29 Mar 2017

Interview with Gohar Hovhannisyan, Armenian National Students’ Association

In this interview we talk to Gohar Hovhannisyan, International Officer with the Armenian National Students’ Association (ANSA), and a Masters student in insurance at the Armenian State University of Economics. She has been heavily involved in ESPAQ, a European project aiming to develop student engagement in quality in Armenia, of which sparqs has been one of the external partners. She presented on developments in Armenia at sparqs’ conference in Edinburgh on 23rd March 2017, and we met up with her the day before the conference to talk about her experiences of working in quality and the ESPAQ project.

1. Tell us about your studies, and how this led to your interest in student engagement.

My Bachelors was in commerce, and I realised over time that economics was not something I wanted to spend my whole life in. This consciousness promoted to me the idea of exploring education, student engagement and the quality of learning. I realised in a sense that there was a lack of development in student engagement in Armenia and this encouraged me to get involved in student representation.

2. And what has been your role in ESPAQ so far?

I am ANSA’s international officer currently, but also our project manager for ESPAQ. It’s given me lots of chances to do things not only for me, but also, for others.

I got involved in ESPAQ once it had got going, in the second work package which explored what quality means in Armenia. Soon after that, in the third work package, we had training delivered to student experts by sparqs, and I was glad to help as a facilitator, providing assistance to others in communication where their English was not so good.

3. Yes we remember your involvement being really important to our training! Did you find it easy to motivate others around the content of the training?

The reality is very different between the EU and Armenia. Across the EU the structures are usually very well developed, and having been involved for two years in the project now, my perception is that it has developed a lot. However, it has taken a lot of listening to what is going on in Europe in quality and student engagement, and what has happened in Scotland, and studying more deeply the structures and how they have become developed and stable. It takes a lot of time and constant sharing of experience to motivate others through training.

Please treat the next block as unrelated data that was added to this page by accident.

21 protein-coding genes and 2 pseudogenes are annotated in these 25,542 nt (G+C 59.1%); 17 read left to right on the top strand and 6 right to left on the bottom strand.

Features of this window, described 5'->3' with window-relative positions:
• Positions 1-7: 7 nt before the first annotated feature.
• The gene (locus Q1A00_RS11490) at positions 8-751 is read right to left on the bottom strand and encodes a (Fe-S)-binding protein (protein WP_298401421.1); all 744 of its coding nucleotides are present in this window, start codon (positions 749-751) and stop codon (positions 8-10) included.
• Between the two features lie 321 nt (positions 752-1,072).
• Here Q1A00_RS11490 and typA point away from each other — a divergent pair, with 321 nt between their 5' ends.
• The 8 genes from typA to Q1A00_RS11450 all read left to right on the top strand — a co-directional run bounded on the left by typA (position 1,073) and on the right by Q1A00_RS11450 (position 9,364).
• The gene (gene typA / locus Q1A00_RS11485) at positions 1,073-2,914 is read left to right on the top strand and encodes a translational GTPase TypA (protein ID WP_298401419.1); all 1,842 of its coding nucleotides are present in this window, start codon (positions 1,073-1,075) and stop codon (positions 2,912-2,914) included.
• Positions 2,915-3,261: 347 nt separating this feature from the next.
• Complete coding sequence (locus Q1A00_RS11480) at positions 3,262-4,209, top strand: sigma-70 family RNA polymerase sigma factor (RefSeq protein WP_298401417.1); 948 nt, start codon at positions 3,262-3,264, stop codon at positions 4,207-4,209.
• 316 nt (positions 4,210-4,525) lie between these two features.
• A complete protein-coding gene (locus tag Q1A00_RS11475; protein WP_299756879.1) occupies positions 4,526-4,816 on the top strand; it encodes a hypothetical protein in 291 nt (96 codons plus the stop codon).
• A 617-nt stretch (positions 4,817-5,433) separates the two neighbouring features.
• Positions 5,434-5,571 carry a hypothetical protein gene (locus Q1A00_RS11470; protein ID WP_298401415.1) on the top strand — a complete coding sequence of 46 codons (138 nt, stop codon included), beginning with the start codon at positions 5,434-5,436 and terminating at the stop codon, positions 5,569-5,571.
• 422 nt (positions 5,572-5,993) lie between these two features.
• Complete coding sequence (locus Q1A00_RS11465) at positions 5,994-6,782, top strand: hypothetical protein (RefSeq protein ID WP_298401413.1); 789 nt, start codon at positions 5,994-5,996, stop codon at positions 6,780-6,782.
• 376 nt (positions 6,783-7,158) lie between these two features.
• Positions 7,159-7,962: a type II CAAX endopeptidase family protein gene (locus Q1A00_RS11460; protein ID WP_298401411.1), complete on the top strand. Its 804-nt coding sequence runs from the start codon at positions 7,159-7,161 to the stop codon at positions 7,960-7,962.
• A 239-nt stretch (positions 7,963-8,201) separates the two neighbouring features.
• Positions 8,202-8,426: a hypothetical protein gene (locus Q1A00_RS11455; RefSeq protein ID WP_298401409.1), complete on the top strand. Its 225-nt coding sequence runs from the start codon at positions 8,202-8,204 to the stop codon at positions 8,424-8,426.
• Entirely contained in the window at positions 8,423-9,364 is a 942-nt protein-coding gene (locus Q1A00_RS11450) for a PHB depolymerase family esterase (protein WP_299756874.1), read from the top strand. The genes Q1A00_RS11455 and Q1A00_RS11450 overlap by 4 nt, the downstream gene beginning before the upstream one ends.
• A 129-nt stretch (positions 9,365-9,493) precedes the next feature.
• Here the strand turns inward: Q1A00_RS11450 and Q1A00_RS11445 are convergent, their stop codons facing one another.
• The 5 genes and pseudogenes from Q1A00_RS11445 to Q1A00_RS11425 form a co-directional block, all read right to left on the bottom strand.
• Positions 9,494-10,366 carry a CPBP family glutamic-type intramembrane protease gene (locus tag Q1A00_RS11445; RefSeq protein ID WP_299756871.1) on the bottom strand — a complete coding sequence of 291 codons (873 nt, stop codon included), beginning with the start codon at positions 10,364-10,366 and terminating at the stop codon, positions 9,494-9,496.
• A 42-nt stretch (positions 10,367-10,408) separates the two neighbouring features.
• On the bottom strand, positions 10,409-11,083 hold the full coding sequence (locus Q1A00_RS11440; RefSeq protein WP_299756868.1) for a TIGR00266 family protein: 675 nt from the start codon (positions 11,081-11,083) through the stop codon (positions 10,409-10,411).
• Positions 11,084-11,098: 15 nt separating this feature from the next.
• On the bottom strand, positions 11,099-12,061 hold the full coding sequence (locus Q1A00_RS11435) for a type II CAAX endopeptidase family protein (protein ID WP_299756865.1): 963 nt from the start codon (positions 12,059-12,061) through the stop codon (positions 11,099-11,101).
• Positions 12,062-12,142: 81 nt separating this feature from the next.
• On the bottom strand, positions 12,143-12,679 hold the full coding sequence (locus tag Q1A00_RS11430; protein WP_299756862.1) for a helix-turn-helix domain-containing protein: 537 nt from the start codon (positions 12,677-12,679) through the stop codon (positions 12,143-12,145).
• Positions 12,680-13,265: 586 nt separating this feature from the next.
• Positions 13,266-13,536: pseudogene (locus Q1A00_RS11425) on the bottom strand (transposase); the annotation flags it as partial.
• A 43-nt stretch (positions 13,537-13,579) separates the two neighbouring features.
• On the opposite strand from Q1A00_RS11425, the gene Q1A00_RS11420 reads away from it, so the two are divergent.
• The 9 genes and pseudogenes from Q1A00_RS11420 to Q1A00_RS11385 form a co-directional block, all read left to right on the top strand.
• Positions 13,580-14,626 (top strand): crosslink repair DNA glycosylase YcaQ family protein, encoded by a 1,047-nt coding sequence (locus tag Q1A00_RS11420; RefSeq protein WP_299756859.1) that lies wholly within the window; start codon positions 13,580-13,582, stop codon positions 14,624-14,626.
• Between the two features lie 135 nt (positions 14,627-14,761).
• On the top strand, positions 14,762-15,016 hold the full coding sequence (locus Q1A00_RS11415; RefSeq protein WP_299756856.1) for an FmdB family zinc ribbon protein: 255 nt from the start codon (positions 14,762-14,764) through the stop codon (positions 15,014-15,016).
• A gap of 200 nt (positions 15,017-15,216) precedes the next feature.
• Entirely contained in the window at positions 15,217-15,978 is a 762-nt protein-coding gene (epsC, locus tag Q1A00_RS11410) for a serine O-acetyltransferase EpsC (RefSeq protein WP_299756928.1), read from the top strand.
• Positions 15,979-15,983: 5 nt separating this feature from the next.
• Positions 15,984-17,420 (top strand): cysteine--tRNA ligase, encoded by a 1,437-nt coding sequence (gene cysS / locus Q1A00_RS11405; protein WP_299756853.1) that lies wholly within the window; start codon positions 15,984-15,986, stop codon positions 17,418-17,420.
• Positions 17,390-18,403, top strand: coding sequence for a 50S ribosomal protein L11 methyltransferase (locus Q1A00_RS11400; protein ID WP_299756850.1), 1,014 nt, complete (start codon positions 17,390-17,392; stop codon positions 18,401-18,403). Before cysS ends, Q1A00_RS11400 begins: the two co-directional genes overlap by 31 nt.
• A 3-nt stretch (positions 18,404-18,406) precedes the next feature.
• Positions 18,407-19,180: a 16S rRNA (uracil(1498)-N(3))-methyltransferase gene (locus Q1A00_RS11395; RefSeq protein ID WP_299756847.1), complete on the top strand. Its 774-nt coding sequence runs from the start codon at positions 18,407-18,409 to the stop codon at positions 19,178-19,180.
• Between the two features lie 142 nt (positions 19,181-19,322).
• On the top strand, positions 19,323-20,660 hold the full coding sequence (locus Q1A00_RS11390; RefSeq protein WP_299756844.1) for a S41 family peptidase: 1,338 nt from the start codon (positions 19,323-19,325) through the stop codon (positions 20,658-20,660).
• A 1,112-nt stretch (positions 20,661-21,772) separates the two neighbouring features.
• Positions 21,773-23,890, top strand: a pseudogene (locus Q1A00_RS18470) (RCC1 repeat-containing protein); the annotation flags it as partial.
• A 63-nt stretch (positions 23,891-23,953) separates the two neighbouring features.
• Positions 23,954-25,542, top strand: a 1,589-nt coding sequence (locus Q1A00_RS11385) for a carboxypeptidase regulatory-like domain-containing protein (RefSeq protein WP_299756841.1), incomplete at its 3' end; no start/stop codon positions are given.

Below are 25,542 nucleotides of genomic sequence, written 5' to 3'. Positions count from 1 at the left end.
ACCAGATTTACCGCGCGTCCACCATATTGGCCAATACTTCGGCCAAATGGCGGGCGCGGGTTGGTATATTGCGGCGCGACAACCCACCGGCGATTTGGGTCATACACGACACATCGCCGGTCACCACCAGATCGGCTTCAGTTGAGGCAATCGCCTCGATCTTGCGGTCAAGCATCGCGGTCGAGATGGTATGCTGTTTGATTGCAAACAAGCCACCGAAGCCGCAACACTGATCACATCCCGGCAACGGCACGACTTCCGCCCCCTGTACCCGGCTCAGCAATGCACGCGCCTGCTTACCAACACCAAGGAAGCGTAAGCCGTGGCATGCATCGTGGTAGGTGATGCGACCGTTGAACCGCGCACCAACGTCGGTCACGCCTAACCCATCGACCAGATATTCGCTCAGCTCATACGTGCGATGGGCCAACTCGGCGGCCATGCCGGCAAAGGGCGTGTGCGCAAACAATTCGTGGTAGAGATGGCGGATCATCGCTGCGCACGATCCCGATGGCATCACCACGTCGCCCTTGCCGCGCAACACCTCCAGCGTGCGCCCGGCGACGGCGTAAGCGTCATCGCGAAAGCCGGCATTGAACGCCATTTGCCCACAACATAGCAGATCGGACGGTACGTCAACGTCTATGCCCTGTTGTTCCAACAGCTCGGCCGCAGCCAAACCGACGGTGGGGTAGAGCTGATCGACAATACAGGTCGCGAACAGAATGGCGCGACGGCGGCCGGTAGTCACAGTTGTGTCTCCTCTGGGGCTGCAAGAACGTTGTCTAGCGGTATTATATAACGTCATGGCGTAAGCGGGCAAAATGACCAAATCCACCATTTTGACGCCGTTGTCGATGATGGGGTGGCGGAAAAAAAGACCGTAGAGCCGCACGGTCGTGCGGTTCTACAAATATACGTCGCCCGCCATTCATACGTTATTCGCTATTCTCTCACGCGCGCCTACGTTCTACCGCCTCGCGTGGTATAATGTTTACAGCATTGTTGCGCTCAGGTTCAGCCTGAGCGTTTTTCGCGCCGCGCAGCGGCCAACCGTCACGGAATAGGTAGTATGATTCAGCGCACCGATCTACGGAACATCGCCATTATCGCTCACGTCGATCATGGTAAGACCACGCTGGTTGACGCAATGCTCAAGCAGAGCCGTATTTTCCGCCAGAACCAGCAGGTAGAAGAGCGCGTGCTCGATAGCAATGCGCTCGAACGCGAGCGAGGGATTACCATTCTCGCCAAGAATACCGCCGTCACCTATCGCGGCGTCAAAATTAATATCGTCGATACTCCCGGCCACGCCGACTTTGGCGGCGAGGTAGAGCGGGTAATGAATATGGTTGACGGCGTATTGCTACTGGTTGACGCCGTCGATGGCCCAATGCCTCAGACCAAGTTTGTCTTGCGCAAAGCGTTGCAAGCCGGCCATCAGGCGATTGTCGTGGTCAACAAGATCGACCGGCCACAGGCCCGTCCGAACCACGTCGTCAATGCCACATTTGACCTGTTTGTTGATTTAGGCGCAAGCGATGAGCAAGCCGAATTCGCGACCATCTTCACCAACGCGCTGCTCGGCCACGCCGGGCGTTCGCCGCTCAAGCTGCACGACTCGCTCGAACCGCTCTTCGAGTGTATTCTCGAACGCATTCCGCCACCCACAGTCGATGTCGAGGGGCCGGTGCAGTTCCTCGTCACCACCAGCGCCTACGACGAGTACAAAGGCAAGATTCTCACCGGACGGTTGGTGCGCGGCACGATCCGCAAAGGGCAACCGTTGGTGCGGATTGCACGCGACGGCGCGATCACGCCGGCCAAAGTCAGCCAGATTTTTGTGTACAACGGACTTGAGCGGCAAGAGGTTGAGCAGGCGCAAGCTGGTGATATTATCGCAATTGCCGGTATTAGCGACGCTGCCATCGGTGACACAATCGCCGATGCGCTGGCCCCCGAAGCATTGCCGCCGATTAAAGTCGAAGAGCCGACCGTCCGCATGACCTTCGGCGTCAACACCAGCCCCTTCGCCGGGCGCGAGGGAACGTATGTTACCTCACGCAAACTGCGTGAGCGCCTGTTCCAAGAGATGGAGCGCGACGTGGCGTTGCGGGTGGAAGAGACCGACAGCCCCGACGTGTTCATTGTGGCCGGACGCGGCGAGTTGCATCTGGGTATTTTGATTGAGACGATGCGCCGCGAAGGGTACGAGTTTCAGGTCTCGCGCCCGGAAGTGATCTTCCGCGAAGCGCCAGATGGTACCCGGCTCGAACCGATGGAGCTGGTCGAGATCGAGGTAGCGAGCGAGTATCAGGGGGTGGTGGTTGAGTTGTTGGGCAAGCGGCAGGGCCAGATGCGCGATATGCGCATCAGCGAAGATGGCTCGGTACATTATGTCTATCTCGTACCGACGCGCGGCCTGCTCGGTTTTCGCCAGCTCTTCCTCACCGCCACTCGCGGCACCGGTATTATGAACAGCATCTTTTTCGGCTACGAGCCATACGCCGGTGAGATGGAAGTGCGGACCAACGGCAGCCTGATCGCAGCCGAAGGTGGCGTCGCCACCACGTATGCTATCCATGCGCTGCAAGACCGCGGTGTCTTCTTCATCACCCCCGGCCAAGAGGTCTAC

We hope that the exchanges can be a big part of this learning process.

4. Tell us about your experiences of those exchange elements of ESPAQ so far.

We’ve had some simulation exercises already with the other external European partners, and that has shown us a lot about how things have worked in universities. The next stage will involve two exchanges – those from students’ unions in the partner countries going to Armenia in April, and then later, in May, diverse groups of students, both from the participating Armenian universities and recruited by ANSA, will go to Scotland, Ireland, Lithuania and Poland. We will learn a lot, not just about the structures and legal side of student engagement, but the cultural side and how students are driving it. This will help us create one of the key outputs of the project - the pool of student experts for quality activity.

5. What do you hope can be the legacy of this? What will the impact be of the student expert pool?

We want to recruit student experts in quality, not just for the formal reviews, but also, the more internal level, for instance at the course level, ensuring that students are representative and can draw in lots of views – not their own perspective but the perspective of students they represent.

6. ANSA, and the Armenian National Quality Agency, ANQA, will be crucial to this presumably?

Yes, and also our Ministry of Education and Science. They will be crucial for the legal basis of the framework for student engagement we are creating to underpin all this work. The universities beyond the participating five Armenian universities will be open to sign up to the framework after the completion of the project, and that will create opportunities for sustainability, and to have a chance to spread the work of the student pool. We intend to provide a sustainable team of student experts to foster critical thinking about quality for the future.


Thanks to Gohar for being an interviewee. To suggest a future subject for interview, please contact us.

This interview is part of a series of occasional interviews on our website with student engagement practitioners – both staff and students, and from within Scotland’s university and college sector and beyond. The interviews aim to capture the different perspectives that people have on student engagement in the quality of learning.

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